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  2LDK Flatten The FlatmateBuy this film here.
Year: 2003
Director: Yukihiko Tsutsumi
Stars: Maho Nonami, Eiko Koike
Genre: Drama, Thriller
Rating:  6 (from 1 vote)
Review: Nozomi (Eiko Koike) is an actress spending her first winter in Tokyo. She returns to her apartment alone after another audition and settles down, hoping for a call from a man in the film business she has fallen in love with, but eventually she curls up on the sofa and falls asleep. Some time later, she is rudely awoken by loud knocking at the door, and she rushes into the hallway to see who it is. Of course, it is her flatmate Lana (Maho Nonami) - also an actress - wanting to get in seeing as how Nozomo has locked up before she got back - the beginning of a rivalry that tonight will boil over...

2LDK was one half of the Duel Project, a two director escapade that came about when the previous anthology they were working on finished before time. This meant there was some of the budget left, and this film, scripted by director Yukihiko Tsutsumi, with its counterpart Aragami were the result of an eight day shoot inspired by the producer. 2LDK was filmed in sequence, so that the deterioration of the central relationship (the two stars are the only people we ever see here) could be better mapped out.

In some ways, once you know the premise you pretty much know all there is to find out about the film. As it's just over an hour long, there's no time to get bored, but if it wasn't for the naked aggression on display in the second half this would seem flimsy stuff. Nozomi and Lana may share an apartment, but the only other thing they have in common is their ambition to be movie stars (they're vying for the same role) and they grate on each other's nerves from the outset, as we hear in voiceover.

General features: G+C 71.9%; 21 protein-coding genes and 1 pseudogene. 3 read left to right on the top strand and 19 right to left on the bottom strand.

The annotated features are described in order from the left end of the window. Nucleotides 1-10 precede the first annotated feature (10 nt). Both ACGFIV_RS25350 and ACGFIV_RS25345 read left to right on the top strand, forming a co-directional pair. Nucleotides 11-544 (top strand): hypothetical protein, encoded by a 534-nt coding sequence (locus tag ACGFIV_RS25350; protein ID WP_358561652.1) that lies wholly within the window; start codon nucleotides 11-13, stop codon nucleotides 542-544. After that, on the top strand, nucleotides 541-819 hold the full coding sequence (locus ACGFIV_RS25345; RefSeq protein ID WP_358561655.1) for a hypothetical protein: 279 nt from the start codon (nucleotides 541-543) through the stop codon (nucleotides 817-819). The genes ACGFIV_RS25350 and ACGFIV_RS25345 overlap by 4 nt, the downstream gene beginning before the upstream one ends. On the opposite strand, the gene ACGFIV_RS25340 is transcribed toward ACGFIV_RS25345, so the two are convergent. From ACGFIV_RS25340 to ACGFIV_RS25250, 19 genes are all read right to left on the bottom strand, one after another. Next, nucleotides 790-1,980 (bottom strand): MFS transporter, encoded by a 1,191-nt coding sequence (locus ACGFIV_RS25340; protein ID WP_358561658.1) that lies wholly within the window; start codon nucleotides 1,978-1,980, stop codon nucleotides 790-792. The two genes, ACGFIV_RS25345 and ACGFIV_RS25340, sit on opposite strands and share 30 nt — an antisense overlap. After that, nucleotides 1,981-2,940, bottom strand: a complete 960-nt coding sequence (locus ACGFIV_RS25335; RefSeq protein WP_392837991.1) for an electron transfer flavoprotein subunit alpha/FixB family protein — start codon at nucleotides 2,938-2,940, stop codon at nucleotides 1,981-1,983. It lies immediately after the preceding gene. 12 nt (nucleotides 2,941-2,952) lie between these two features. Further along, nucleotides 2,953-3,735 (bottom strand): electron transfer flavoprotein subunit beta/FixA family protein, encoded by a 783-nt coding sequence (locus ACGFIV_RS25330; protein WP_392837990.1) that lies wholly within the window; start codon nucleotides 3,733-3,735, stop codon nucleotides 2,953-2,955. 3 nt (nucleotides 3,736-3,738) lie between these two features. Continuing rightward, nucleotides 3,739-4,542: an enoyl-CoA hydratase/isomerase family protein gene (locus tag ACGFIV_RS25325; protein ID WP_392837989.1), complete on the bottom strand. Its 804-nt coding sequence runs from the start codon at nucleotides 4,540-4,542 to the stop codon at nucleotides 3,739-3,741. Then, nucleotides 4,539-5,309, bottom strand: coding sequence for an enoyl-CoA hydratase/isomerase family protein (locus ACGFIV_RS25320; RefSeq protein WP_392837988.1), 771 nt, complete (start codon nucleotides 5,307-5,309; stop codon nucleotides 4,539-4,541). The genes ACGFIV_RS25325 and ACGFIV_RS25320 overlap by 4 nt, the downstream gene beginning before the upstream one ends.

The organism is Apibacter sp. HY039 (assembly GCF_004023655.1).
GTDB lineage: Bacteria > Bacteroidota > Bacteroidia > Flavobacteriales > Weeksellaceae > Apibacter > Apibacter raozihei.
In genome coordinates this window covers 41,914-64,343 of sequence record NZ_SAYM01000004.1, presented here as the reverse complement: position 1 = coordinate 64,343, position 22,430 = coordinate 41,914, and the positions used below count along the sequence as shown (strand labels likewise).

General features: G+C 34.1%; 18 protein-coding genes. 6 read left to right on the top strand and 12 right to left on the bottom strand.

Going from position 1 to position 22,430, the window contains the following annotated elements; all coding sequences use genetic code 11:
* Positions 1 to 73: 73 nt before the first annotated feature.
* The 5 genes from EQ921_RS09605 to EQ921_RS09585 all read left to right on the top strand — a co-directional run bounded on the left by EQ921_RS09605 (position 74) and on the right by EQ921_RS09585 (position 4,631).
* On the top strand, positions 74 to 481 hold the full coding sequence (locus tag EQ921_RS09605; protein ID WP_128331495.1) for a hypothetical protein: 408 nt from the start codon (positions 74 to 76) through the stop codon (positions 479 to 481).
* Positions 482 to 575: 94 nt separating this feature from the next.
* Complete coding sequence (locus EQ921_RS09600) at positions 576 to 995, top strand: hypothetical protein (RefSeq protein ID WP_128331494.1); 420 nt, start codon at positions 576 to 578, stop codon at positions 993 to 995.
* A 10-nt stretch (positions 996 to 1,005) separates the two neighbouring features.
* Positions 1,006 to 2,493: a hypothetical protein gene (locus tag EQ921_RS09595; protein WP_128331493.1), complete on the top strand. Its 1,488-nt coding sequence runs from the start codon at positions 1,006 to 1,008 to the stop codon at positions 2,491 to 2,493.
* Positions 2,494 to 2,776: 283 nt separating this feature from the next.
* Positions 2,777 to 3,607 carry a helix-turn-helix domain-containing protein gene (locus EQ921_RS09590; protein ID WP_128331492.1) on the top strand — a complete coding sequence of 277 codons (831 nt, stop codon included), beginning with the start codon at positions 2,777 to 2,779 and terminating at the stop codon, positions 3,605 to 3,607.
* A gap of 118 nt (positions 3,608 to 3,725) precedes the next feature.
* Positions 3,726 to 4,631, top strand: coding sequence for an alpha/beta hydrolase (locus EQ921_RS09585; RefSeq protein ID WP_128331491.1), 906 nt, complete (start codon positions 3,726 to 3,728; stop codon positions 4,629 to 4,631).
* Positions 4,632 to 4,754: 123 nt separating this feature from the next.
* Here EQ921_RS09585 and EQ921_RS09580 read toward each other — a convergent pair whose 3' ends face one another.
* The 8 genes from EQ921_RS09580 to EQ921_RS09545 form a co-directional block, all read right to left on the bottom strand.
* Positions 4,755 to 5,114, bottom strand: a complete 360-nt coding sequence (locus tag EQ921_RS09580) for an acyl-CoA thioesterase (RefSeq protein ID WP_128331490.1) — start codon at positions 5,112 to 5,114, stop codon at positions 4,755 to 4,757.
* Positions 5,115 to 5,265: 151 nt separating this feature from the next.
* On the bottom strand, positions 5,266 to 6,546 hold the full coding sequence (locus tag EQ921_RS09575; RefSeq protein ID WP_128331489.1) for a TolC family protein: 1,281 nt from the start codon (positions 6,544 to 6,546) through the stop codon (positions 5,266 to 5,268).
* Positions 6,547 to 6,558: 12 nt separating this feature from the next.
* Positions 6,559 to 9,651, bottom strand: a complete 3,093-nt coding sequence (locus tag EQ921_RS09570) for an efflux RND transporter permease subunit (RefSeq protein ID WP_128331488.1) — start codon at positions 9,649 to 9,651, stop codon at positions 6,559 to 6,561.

Nozomi is a country girl, not as wealthy as Lana, just another reason why they are incompatible. However, the more experienced Lana seems to be getting the upper hand in the love life stakes, as the man Nozomi has her eye on is also being singled out by her flatmate. But it's the little things that really niggle with the women, as Nozomi is obsessed with the possibility that Lana is using her stuff, even to the extent of marking the food in the fridge with their initials so one won't use the other's.

There's not so much a simmering tension as a patient wait for all this to erupt into violence. Neither of the women is entirely blameless, although Lana is supposed to have caused the suicide of the wife of one of the men she has had an affair with (she sees visions of her in the bathroom) which in theory would make her less sympathetic, but Nozomi is so prissy and exacting that she doesn't exactly endear herself either. For that reason we don't feel much sorrow when the protagonists begin beating one another up in a display of sadism that ends with an ironic punchline that will probably have you rolling your eyes. If catfights are your thing, 2LDK represents a feast for your palate.

[The Duel Project is available on Tartan's Asia Extreme Region 2 double disc DVD, along with two featurettes and a trailer.]
Reviewer: Graeme Clark

 

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